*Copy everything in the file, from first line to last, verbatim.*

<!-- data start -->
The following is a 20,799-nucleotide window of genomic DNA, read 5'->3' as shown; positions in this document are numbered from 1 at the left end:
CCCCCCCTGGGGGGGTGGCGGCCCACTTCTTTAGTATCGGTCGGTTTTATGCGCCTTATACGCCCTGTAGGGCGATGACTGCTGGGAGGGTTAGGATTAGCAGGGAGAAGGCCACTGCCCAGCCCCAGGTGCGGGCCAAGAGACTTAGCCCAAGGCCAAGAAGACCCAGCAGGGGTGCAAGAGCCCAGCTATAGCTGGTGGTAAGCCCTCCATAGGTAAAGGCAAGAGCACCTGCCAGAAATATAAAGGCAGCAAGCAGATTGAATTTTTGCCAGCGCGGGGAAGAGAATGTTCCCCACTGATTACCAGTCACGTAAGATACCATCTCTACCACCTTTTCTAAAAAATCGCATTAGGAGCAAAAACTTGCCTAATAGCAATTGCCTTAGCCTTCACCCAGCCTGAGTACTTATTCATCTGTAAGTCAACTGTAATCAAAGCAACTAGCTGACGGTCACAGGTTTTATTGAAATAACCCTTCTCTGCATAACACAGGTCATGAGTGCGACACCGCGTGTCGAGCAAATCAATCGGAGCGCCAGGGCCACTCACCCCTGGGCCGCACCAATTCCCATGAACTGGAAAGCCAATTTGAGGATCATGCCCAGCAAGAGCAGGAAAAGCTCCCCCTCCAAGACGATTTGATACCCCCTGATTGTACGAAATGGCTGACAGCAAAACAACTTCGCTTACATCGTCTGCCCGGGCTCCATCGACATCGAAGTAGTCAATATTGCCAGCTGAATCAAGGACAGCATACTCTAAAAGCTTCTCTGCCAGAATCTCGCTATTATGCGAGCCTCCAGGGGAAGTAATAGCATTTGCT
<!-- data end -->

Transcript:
The following is a 20,799-nucleotide window of genomic DNA, read 5'->3' as shown; positions in this document are numbered from 1 at the left end:
CCCCCCCTGGGGGGGTGGCGGCCCACTTCTTTAGTATCGGTCGGTTTTATGCGCCTTATACGCCCTGTAGGGCGATGACTGCTGGGAGGGTTAGGATTAGCAGGGAGAAGGCCACTGCCCAGCCCCAGGTGCGGGCCAAGAGACTTAGCCCAAGGCCAAGAAGACCCAGCAGGGGTGCAAGAGCCCAGCTATAGCTGGTGGTAAGCCCTCCATAGGTAAAGGCAAGAGCACCTGCCAGAAATATAAAGGCAGCAAGCAGATTGAATTTTTGCCAGCGCGGGGAAGAGAATGTTCCCCACTGATTACCAGTCACGTAAGATACCATCTCTACCACCTTTTCTAAAAAATCGCATTAGGAGCAAAAACTTGCCTAATAGCAATTGCCTTAGCCTTCACCCAGCCTGAGTACTTATTCATCTGTAAGTCAACTGTAATCAAAGCAACTAGCTGACGGTCACAGGTTTTATTGAAATAACCCTTCTCTGCATAACACAGGTCATGAGTGCGACACCGCGTGTCGAGCAAATCAATCGGAGCGCCAGGGCCACTCACCCCTGGGCCGCACCAATTCCCATGAACTGGAAAGCCAATTTGAGGATCATGCCCAGCAAGAGCAGGAAAAGCTCCCCCTCCAAGACGATTTGATACCCCCTGATTGTACGAAATGGCTGACAGCAAAACAACTTCGCTTACATCGTCTGCCCGGGCTCCATCGACATCGAAGTAGTCAATATTGCCAGCTGAATCAAGGACAGCATACTCTAAAAGCTTCTCTGCCAGAATCTCGCTATTATGCGAGCCTCCAGGGGAAGTAATAGCATTTGCT